An Interview with Artist Sheryl A. Keen

By Anastasia Hare, SG Communications & Development Manager

I was thrilled to have the opportunity to view Sheryl A. Keen’s recent series of mixed-media works in State of Mind: Remixing & Deconstructing Beliefs on exhibition in Station Gallery’s Jill Dyall Community Gallery. I marvelled at the many textures that Sheryl incorporated into her work when it was included in SG’s group exhibition, Together We Rise last year. After seeing the new display, I reached out to ask her about the materials and ideas behind her beautiful works.

AH: I love the texture in your artwork, it draws me in to look closer at your images and how they’ve been constructed. What materials and layers do you integrate into your paintings to create these rich and varied textures?

SK: Thank you for saying this. Texture is a big deal in my work. It does draw people in which results in a lot of people wanting to touch the work and this is a good thing because I want people to connect with my art. The main material in my work is modeling paste which is very versatile because it allows me to add layers on top of layers. It really allows me to manipulate form and space.

I also incorporated found material that would traditionally have nothing to do with art. Texture is all around us and as an artist who loves texture, I tend to see it quite readily in the most unlikely places. For example, I have used an onion bag as a form of texture because I could see how interesting it would look before I used it. A lot of the texture developed through experimentation.

For me the space around the form on canvas is just as important as the form itself. That is the reason even the background is textured because the spaces have a relationship with everything else that is happening on the canvas.

AH: How would you describe the way you use these materials? Is it an intuitive play with forms and adding dimension to the works, or do these materials hold further meaning?

SK: There is always some amount of intuition that guides the process. It’s a feeling that comes with practice and comes with connecting to your inner being while creating. There is also some deliberateness entwined with intuition when I am thinking of the idea that I am trying to portray and how I am going to get the audience to connect with what I am trying to say.

The materials are meaningful in the texture, depth and form that they provide. Also, they are essential in the interrelationships that they create with each other on canvas.

AH: Speaking of interrelationships, the works in the current exhibition depict geometric shapes and abstract faces at different angles, some as though they’re interacting with one another. What are some of the ideas that you were thinking about while making these works? Are there any specific references that have influenced the way you’ve stylized your subject?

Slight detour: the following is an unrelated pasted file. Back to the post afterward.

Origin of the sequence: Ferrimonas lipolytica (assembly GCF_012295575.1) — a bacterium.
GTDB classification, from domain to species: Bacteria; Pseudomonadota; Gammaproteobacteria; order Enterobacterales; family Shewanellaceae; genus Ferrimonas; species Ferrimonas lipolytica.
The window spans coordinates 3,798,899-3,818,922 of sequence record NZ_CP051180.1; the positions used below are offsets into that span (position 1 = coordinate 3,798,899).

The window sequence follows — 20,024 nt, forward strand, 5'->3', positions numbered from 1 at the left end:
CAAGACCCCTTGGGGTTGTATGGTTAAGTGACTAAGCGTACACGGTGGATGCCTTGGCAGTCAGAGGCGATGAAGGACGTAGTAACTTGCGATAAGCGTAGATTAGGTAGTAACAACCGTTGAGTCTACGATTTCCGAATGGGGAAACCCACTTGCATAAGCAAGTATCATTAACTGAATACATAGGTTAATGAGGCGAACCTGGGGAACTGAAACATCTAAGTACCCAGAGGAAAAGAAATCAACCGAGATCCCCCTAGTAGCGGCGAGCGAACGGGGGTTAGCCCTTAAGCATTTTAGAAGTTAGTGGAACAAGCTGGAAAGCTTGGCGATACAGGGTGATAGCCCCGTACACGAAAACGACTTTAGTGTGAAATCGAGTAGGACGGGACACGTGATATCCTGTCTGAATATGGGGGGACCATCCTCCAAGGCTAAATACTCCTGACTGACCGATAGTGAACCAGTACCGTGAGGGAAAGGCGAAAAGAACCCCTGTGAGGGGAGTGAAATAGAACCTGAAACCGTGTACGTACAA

SK: For this exhibition I was thinking about beliefs and ideas and how they can either imprison us or give us freedom. The geometric shapes can represent different things like the ideas we hold, how they propel us forward or hold us back, how sometimes we need to remix what we think, get new ideas and expand as individuals. A lot of the titles of my work will also point to the story. For example, Can’t See the Forest for the Trees is about not being able to see beyond the beliefs that we hold.

As for specific references, I don’t know if this has any influence at all, but I am a fan of cubism and Picasso.

AH: As a writer as well as an artist, I wonder how your creative practices might overlap and also differ from one another. Could you share a bit about the similarities and differences in terms of your approach, creative process, and the ideas you explore?

SK: The similarities between the two are many. I use both to tell stories and paint pictures so to speak. A lot of my themes are the same for both especially themes that relate to an internal search or struggle. In fact, I have created artworks from the words of poems that I have written. Waiting in Vain is an example of this.

Another similarity is that both start off with an outline or a sketch to sort of guide the process and then the fleshing out is pretty fluid after that.

I think the difference is that my writing is edited a lot more than I would rearrange or change a piece of artwork during the process. This is probably because it would be a lot harder to change the artwork after it is modelled. So a lot of thought goes into the composition and arrangement of the artwork at the time when it is being sketched out.

I listen to a lot of music while painting and very little, or none at all while writing.

AH: It’s fascinating to hear that you’ve created artworks from your poems, working across text and image by putting your poetry into visual form. I’d be interested in reading the text alongside the image, and seeing how this might influence the experience of one or the other.

Thanks so much for the insight into your art and writing. It’s been inspirational!

Drop by Station Gallery to get inspired by Sheryl’s new work on view until March 18, 2018.

Image: Can’t See the Forest For the Trees, mixed media.

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